R: 9-11 #2 (2002), art by Alex Ross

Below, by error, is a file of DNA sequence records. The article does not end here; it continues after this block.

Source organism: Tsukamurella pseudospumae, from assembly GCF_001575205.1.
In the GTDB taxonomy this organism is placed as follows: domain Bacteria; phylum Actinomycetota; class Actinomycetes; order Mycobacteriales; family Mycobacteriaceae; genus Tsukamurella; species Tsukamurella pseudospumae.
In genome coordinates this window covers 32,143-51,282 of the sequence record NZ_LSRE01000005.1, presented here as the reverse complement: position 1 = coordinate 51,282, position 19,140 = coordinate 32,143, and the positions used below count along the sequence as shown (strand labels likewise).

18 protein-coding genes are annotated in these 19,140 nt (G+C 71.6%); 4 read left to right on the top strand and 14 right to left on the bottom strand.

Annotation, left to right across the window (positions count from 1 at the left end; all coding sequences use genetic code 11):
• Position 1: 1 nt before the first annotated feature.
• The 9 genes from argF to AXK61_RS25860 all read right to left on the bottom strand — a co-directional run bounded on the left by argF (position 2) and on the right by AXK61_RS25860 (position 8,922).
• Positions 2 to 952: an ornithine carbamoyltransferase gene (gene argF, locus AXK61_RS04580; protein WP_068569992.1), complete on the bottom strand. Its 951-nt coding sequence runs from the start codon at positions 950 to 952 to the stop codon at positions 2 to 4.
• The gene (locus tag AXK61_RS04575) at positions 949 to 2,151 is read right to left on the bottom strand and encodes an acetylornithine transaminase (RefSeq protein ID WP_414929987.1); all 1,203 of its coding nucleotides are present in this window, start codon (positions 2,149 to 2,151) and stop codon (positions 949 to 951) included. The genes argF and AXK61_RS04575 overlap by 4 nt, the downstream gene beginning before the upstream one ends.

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Bill should not have danced. He was an estimable young man, honest, amiable, with high ideals. He had played an excellent game of football at the university; his golf handicap was plus two; and he was no mean performer with the gloves. But we all of us have our limitations, and Bill had his. He was not a good dancer. He was energetic, but he required more elbow room than the ordinary dancing floor provides. As a dancer, in fact, he closely resembled a Newfoundland puppy trying to run across a field.Hold your quibbling over that wild coincidence. As he always does, Wodehouse is a master of pacing and genial misdirection and makes the acts of characters from three thousand miles away running into each other in the same nightclub a perfectly normal and reasonable thing. All the better, of course, for Bill and Claire to wind up staying at separate houses just down the road from each other in Long Island: Claire with an old friend, Bill with Nutty and his sister, the lovely Elizabeth, who don't realize he's the hated Lord Dawlish who supposedly has stolen all their inheritance money away.